fredag 5 augusti 2011

Modern Masters Vol. 3: Bruce Timm

Eric Nolen-Weathington's Modern Masters series features substantial interviews with great comics creators, which is something I always appreciate. (By "substantial", I mean that Nolen-Weathington gets into the details of what makes the creator tick, his influences and how he approaches his craft, but doesn't go into various theories about this or that more esoteric subject to show off or to make himself look "intellectual", something that put me off the early Comics Journal interviews.)

Anyway, this book highlights the career of animator and comics artist Bruce Timm, and does so very very well. Timm tells about his start in the animation business and his initially unsuccessful attempts to break into the comics industry, who his major influences as an artist were, and the learning process that would eventually lead him to some very successful projects – like the animated Batman, Superman and Justice League shows. That would have been enough to make this a reasonably interesting book, but elevating it to very nearly must-read status is the fact that he and Nolen-Weathington also discuss the creative process behind his work in detail, and that it is richly illustrated throughout by Timm's designs and storyboards. It then wraps up with 20+ pages of pinups in both color and black-and-white, but that is unfortunately the weakest part of the book. The pinup girls and the posing heroes don't stand out in such a manner as to become really interesting; you've seen it all before, and Timm's artistic talent isn't mainly in this territory IMO; while he certainly draws pretty (if cartoony) girls, they're usually not sufficiently erotic nor rendered beautifully enough to  merit the full-page treatment – even though he is very good with colors.

On the other hand, when presented in connection with the interview in the book and in a slightly smaller format, I often find his drawings quite beautiful. Timm presents himself in the book as storyteller first and foremost, and I would agree with that – his drawings work best in the context of a story.

Black Canary. Note how beautifully the he spots the blacks on her
sleeves to tell the story of both the creasing and the texture of the fabric.

In a special, shorter chapter, TImm enumerates his greatest influences among comics artists – Jack Kirby, Harvey Kurtzman, John Buscema, Wally Wood, Alex Toth, Frank Frazetta, Jim Steranko and Mike DeCarlo – which isn't really surprising when take a careful look at his art and his storytelling. From Kirby, for example, the staging and poses, from Kurtzman, the pacing of the storytelling, from Buscema muscle shapes and posing, from Wood shadows and lightplay, etc. I would have thought that there might be some Frank Robbins there as well, but nope – though Robbins is mentioned later on in the interview.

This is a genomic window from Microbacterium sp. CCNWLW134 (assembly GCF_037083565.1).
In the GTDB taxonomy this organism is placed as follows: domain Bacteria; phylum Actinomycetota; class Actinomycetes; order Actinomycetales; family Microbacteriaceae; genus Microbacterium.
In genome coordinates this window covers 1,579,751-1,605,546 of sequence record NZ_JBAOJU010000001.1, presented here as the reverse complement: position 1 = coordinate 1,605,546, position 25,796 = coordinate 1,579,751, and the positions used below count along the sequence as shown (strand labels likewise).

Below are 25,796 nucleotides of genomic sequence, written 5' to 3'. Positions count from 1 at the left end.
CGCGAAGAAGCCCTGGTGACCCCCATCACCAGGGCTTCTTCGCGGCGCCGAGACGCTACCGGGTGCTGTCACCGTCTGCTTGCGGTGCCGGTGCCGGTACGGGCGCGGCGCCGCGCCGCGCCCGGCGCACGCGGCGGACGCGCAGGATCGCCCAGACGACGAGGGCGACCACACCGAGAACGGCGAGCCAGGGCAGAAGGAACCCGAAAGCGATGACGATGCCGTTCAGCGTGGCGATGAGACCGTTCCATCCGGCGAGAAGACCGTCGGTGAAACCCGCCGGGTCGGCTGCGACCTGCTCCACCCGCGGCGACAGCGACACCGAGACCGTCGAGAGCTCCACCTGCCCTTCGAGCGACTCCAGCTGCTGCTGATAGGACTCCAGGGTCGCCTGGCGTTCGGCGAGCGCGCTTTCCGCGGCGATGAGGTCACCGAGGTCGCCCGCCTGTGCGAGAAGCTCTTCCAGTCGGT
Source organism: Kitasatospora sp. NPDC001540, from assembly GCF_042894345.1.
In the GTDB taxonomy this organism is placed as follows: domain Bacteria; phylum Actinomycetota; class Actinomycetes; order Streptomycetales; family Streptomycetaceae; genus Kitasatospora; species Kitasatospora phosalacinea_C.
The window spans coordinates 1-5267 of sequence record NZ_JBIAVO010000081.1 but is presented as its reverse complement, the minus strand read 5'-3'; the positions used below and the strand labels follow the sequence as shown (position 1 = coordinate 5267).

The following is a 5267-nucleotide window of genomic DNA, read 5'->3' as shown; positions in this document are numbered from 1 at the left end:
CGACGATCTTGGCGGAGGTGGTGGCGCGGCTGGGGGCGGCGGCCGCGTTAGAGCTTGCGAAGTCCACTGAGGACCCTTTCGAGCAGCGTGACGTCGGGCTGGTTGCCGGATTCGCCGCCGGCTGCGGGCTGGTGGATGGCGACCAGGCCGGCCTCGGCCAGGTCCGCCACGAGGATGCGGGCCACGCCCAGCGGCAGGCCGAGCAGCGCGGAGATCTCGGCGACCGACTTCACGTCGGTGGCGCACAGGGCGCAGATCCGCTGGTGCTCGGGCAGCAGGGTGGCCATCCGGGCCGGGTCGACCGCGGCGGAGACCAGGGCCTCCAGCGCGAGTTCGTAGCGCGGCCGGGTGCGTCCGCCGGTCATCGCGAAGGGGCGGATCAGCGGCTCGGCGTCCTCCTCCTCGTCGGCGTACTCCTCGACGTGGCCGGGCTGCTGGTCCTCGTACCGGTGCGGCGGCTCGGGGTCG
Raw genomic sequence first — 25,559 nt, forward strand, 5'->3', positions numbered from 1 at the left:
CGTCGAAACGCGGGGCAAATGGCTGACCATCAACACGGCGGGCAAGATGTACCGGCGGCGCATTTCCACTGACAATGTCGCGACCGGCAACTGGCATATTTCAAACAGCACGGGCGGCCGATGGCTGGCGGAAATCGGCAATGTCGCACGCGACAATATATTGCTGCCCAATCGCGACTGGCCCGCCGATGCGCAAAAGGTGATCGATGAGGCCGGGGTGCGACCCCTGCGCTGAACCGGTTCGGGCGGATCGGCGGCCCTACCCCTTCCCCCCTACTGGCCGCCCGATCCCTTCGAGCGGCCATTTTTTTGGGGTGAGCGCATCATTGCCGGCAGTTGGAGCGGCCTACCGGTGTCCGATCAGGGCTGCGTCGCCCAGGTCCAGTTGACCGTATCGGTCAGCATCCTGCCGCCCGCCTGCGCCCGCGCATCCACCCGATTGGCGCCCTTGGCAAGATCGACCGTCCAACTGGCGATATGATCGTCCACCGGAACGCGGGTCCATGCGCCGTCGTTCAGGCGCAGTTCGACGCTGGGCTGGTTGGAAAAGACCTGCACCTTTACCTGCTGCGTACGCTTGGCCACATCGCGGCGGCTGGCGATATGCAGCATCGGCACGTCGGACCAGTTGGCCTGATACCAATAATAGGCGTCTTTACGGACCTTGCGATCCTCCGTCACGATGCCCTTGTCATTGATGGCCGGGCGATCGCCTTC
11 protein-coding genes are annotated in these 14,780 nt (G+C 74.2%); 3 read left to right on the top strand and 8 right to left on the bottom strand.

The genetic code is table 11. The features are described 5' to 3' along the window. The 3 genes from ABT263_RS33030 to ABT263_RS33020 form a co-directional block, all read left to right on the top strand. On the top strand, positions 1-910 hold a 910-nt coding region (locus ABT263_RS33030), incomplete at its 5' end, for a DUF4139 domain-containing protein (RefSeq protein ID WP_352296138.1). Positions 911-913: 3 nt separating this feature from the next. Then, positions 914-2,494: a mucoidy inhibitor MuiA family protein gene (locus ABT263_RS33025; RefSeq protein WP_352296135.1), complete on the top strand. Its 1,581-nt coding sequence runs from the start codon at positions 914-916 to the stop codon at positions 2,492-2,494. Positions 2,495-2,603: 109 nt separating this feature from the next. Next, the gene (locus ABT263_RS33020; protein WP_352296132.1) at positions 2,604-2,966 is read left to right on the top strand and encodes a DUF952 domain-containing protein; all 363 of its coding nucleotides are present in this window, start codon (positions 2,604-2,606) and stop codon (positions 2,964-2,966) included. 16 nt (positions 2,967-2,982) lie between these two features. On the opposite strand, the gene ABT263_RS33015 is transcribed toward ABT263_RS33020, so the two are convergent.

Timm's road into the animation and comics businesses is interesting, but it's when Nolen-Weathington turns the subject to the whys and hows of creating the various shows and comics Timm has produced, and goes into the details of some of particular episodes, that the book really shines. First of all because Timm himself is very forthcoming about what is done and the reasoning behind various choices, but also – credit where credit is due – because Nolen-Weathington knows the subject matter well and is able to engage Timm in a dialogue on it. I've noted that comics creators often appreciate it when they're interviewed by somebody who actually knows what he's talking about and can ask intelligent – sometimes even perhaps slightly provocative – questions. Nolen-Weathington falls in this category, and I doff my hat in his general direction.

Timm tells about the selection process to get the right lineup of Justice League members that can play off each other in the best fashion; how he starts out with pretty clichéd dialogue as more or less "placeholders" in a story, going over it towards the end to polish it up, retaining the general meaning but moving towards better dialogue, and how sometimes because of unforeseen time constraints, more of the clichés will remain in the story than intended; how him penciling a story a bit loosely – because a lot of what he does, he does in the inking process– and then handing it over to somebody else to ink to save time might not always work out because the inker has too much respect for his pencils and can't let loose on his own; and many other interesting tidbits about the creative process in both animation and comics, and throughout it all, you're also offered a cornucopia of excellent illustrations. Of course it's warmly recommended.

Look at how beutifully the highlights of Talia's black hair shows off both shape
and, yes, texture.  (I got some strong Steranko vibes off this picture, I might add.)

(If you don't have the money to spend on buying books, you can do what I did and borrow it at the specialized comics library in Stockholm, Serieteket. And they're on Facebook!)

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